Alberta’s film industry has had its best year on record however, due to a backlog in Alberta’s screen-based production grants and provincial budget uncertainty, that success could face dramatic change.

Damian Petti, the president of IATSE Local 212, the union that represents thousands of screen industry jobs including technicians, artists and craftspeople in southern Alberta, is very concerned with the current state of the province's film industry and is calling for the government to live up to past electoral promises.

Petti says since February there have been a number of applications for screen-based production grants that have not been processed.

"It's starting to create a backlog and we’re hearing from producers that they’re choosing to shoot elsewhere. We are already seeing hundreds of job losses."

Part of the UCP’s campaign platform promised to convert the Alberta screen-based production grant into a tax credit. It also pledged it would consult with industry stakeholders.

Petti says there has been no movement on either of these promises and the delays are already damaging the volume of productions coming to Alberta.

"There’s a number of projects that could have utilized our winter months and our sound stages that have now taken a pass because of the uncertainty."

Petti adds video-on-demand companies such as Netflix, Disney, Amazon and Hulu are currently investing around $20 billion into content and much of that is being produced in Canada. Alberta is already missing out on some of that investment because of this backlog, he says.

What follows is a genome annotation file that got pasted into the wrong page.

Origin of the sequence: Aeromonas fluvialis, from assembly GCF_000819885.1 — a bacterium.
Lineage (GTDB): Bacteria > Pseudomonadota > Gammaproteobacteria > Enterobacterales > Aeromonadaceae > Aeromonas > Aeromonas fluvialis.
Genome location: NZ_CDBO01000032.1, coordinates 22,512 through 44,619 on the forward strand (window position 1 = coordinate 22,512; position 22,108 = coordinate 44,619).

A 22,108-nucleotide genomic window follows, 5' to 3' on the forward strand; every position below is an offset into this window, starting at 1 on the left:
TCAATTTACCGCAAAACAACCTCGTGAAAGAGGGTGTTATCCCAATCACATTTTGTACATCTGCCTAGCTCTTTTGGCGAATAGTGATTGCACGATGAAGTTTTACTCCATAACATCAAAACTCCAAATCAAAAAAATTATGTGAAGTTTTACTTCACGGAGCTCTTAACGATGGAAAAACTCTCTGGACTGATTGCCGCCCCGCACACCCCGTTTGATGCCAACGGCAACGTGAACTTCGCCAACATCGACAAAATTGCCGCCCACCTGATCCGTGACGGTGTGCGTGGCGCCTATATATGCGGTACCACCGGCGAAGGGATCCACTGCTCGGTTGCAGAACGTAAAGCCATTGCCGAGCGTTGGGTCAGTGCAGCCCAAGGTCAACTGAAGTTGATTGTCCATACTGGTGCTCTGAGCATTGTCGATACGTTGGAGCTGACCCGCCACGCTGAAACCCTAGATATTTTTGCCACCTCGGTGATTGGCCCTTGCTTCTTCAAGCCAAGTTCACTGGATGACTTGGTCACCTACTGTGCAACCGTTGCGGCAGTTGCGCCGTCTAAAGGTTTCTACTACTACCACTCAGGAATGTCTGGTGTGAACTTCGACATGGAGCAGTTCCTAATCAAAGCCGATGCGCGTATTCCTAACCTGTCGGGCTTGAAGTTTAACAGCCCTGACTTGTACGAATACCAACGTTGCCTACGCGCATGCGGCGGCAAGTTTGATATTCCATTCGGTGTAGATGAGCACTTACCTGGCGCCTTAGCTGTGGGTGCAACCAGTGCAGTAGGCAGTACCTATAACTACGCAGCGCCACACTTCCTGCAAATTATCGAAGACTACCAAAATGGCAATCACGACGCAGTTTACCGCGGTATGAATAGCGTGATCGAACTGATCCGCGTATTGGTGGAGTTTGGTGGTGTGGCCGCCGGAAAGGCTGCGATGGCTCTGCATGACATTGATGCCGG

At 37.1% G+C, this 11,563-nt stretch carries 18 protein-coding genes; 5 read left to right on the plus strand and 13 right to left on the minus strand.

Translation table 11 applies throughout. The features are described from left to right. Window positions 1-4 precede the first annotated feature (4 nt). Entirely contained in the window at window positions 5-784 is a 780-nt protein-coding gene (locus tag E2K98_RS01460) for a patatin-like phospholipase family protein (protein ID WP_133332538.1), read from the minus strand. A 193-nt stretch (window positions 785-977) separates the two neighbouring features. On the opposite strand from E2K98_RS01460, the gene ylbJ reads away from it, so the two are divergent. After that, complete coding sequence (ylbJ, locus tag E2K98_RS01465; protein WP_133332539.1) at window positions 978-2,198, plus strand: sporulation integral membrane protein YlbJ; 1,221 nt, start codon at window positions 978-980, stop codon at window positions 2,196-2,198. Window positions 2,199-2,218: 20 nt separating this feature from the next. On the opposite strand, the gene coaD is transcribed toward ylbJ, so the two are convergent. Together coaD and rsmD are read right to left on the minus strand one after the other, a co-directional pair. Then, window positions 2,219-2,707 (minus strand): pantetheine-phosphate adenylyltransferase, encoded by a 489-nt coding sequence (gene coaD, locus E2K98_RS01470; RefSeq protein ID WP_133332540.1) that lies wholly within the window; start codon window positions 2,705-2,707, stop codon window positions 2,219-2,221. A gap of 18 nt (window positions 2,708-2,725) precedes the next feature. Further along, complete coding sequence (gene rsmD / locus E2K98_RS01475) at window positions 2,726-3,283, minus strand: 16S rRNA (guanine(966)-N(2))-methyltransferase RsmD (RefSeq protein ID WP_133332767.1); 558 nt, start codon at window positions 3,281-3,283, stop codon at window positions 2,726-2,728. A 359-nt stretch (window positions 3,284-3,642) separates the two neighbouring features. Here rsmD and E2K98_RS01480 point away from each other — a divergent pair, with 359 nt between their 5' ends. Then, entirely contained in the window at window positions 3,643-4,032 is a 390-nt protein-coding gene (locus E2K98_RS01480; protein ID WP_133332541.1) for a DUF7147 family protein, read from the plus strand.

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In a statement to CTV News, the office of the Minister Culture, Multiculturalism & Status of Women said it is committed to helping the film industry.

"Our Government has made getting Alberta’s economy back on track our priority. We have committed to transitioning from Screen-based Production Grants to a Film Tax Credit. We met with the IATSE and are continuing to meet with industry stakeholders to receive input on the Film Tax Credit, we look forward to making the transition to revitalize and stabilize the industry going forward."

According to Petti, there have been no formal talks with the Alberta government so far, despite his efforts to open a line of communication since May. He adds that there are 5,350 jobs either direct or indirect that are in jeopardy and time has run out.

"We're coming out of our busiest year ever and potentially we could be going from that to a complete shutdown, so there’s a lot at stake here."

He says that on a busy year we’ll see just over $300 million of film-related investment into the province, which pales in comparison to Ontario and B.C. that see $3 and $4 billion respectively.